We've all seen our share of games that coaches or reporters describe as being "a tale of two halves."
Since I like to keep my trips to the cliché well limited to one per blog post, I'll describe Drexel's performance today against Cornell as "inconsistent."
The Dragons shot 33.3 percent from the field in the first half, making 7 of 21 field goals, and were down 15-1 with 12:46 left in the half. Jamie Harris hit their first field goal at the 12:13 mark.
But in the second half, Drexel shot 68.2 percent from the field: 15-for-22. After trailing 30-19 at halftime, they came all the way back to take a 54-52 lead with 2:05 left in the game on a jumper by Derrick Thomas.
Cornell responded, though. Sophomore guard Chris Wrobleski responded to Thomas' jumper with a big three, and Samme Givens committed an offensive foul to give the Big Red the ball back.
Cornell's seven-foot center, Jeff Foote, hit a layup, and after Gerald Colds missed a three, and bench player Jon Jaques scored his only two points of the game from the free throw line with 21 seconds left. Jamie Harris coughed the ball up ont he ensuing possession, and two free throws from Ryan Wittman finished the job with 15 seconds left.
Bruiser Flint said afterwards that "we got ahead of ourselves" in the first half.
"In the second half, we just made them guard us," he added. "We came out, we ran offense. That's the bottom line - look, make some passes, come off [screens], this is what you look for."
Flint praised the senior-laden Big Red for not panicking down the stretch.
"You see when your team is experienced, what happens," he said. "They made big plays when they needed to, they stayed within themselves. Whereas I start the game and all my guys are running, going crazy trying to go to the basket, trying to do things they can't do."
If things were complicated for the Dragons on offense, their defensive strategy was pretty simple.
"I didn't care if they got layups - I didn't think they could make enough of them," Flint said. "I didn't want them to make three-point shots, because that's how they beat you."
Flint admitted that Foote had a lot to do with that.
"We actually said, if Foote gets 30, that's okay," Flint said. "I thought they did a good job of guarding him late in the game and making him take some tough shots."
I asked Flint how Cornell, which has won the last two Ivy League titles and is the overwhelming favorite to make it three straight this year, stacks up against the better Penn teams he's faced.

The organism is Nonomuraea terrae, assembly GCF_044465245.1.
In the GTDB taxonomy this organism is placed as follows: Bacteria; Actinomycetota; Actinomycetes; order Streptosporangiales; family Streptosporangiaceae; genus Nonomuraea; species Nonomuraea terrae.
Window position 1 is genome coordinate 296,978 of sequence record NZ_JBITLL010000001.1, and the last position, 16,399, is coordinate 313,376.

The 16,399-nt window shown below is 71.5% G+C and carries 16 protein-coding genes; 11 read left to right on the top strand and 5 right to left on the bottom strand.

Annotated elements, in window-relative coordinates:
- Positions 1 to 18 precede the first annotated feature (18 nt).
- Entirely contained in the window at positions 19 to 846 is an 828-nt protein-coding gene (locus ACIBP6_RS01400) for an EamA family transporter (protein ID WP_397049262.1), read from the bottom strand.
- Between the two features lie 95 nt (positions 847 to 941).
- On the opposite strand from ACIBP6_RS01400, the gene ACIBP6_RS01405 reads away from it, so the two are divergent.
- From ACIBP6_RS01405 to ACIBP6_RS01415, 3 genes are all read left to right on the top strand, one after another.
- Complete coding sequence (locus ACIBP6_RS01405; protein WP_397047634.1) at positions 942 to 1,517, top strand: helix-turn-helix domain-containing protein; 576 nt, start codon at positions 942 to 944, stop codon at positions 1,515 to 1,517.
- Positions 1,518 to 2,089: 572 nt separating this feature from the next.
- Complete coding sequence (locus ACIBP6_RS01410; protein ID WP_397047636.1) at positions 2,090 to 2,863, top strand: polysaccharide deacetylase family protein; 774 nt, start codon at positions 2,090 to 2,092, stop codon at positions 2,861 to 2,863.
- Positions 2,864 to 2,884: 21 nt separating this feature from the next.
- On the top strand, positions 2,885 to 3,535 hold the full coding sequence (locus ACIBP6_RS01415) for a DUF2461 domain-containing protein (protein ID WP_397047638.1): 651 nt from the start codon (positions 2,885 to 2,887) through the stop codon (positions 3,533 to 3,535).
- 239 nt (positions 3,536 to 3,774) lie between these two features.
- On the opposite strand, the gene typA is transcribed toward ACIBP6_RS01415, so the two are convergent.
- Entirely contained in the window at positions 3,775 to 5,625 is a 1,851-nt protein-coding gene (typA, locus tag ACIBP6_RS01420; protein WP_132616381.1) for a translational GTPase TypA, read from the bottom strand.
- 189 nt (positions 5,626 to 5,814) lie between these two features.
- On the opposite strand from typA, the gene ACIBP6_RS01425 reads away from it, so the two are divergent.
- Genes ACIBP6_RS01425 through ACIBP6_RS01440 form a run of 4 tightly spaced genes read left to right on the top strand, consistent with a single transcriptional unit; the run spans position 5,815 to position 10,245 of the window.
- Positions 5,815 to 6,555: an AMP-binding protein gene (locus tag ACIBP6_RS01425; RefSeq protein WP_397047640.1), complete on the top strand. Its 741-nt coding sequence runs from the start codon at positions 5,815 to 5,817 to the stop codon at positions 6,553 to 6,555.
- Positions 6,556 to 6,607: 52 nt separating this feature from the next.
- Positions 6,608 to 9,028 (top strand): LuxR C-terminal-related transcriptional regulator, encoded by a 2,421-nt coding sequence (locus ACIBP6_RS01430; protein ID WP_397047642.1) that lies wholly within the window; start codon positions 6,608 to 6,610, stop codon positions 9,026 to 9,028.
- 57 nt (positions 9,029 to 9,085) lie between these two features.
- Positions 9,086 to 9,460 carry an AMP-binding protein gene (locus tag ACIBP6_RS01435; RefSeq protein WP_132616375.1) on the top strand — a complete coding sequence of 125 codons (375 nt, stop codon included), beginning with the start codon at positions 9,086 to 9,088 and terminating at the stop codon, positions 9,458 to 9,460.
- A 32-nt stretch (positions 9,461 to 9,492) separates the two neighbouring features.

"They're not as athletic as those guys," Flint said of Cornell. "Penn always had two or three guys who athletically were just - and that's why they dominated. They don't have an Archibong or an Onyekwe, or a Michael Jordan. They're a good team, but athletically, Penn was just a little bit better."
"What [the Big Red] do, they do well," he said. "They run their offense, they shoot the hell out of the ball, they make good passes. They're a good team in that respect."
I also asked Cornell coach Steve Donahue how far he thinks his team can go this year, even though he's been downplaying the Big Red's talent every chance he gets.
"For us to win the Ivy League, we have to be the most improved team in our league, if not the country," Donahue said. "We can get a whole lot better. We're winning, in my mind, not playing really well."
And this team already won at Alabama and Massachusetts.
But back to Drexel, because I left this game thinking a lot more about them than Cornell. The question is, and has been, and probably will remain: how good would the Dragons be if they could score consistently in both halves?
Granted, we might not find out in the Dragons' next game: at Villanova on Wednesday.
"Yep, how about that?" Flint quipped.
"And I know what Jay's saying: Last time they came up here, they won," Flint said. "So you know he's probably screaming at them more than I scream at my guys, because he can't be letting that happen again."
Uh, no. But I'll be at the Pavilion to see whether the Dragons can at least make life difficult for the Wildcats.